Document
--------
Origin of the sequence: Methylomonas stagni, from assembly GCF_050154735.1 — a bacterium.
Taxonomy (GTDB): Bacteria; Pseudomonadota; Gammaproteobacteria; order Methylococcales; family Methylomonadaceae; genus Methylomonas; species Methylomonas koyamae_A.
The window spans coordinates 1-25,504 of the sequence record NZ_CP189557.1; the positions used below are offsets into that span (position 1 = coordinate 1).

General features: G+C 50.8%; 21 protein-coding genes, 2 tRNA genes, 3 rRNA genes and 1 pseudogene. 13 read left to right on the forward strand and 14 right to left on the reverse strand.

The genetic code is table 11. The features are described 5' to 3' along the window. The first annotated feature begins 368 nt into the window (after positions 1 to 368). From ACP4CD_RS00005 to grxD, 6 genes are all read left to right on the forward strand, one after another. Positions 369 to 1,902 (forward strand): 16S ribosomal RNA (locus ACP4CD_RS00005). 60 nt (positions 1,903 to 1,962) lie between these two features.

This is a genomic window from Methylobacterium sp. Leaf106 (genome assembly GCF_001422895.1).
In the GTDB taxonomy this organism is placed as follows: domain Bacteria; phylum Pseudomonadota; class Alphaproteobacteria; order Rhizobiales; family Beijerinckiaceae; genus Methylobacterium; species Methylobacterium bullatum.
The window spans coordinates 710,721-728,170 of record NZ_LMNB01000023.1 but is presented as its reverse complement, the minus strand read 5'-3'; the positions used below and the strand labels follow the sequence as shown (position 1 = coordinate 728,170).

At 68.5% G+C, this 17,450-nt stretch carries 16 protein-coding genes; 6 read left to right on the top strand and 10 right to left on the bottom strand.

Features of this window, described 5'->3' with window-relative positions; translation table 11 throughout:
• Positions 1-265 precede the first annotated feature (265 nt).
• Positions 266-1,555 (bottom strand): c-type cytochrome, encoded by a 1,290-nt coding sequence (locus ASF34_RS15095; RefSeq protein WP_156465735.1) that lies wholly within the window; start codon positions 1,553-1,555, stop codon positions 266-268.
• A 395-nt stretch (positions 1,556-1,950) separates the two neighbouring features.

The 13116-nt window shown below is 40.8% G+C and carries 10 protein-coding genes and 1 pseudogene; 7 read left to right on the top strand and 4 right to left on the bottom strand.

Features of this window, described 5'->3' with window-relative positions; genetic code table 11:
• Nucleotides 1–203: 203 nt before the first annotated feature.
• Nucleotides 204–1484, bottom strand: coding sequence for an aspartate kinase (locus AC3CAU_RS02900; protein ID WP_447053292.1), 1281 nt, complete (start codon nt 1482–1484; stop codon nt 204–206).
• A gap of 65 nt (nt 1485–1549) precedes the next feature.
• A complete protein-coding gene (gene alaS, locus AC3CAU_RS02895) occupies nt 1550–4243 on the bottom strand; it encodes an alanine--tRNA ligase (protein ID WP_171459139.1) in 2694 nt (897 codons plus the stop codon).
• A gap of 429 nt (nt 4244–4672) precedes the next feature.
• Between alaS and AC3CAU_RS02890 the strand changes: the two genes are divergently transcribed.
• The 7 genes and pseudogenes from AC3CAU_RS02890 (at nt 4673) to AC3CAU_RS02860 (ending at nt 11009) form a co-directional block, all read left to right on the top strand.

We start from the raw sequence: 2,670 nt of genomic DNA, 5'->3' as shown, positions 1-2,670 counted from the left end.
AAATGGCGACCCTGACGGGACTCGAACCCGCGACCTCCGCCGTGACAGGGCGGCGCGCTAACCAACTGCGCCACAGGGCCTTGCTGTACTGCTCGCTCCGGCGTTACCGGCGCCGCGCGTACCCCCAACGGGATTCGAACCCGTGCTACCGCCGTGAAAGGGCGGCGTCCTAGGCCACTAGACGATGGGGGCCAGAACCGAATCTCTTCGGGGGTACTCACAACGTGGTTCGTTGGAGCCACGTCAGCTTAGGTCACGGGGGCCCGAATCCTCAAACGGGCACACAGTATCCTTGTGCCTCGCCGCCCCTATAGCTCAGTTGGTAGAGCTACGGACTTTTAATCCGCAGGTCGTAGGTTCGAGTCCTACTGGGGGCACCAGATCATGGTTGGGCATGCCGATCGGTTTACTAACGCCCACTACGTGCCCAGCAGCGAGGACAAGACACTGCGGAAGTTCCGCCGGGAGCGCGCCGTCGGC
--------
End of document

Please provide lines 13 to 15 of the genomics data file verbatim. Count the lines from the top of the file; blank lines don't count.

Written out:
• A 395-nt stretch (positions 1,556-1,950) separates the two neighbouring features.

The 13116-nt window shown below is 40.8% G+C and carries 10 protein-coding genes and 1 pseudogene; 7 read left to right on the top strand and 4 right to left on the bottom strand.

Features of this window, described 5'->3' with window-relative positions; genetic code table 11: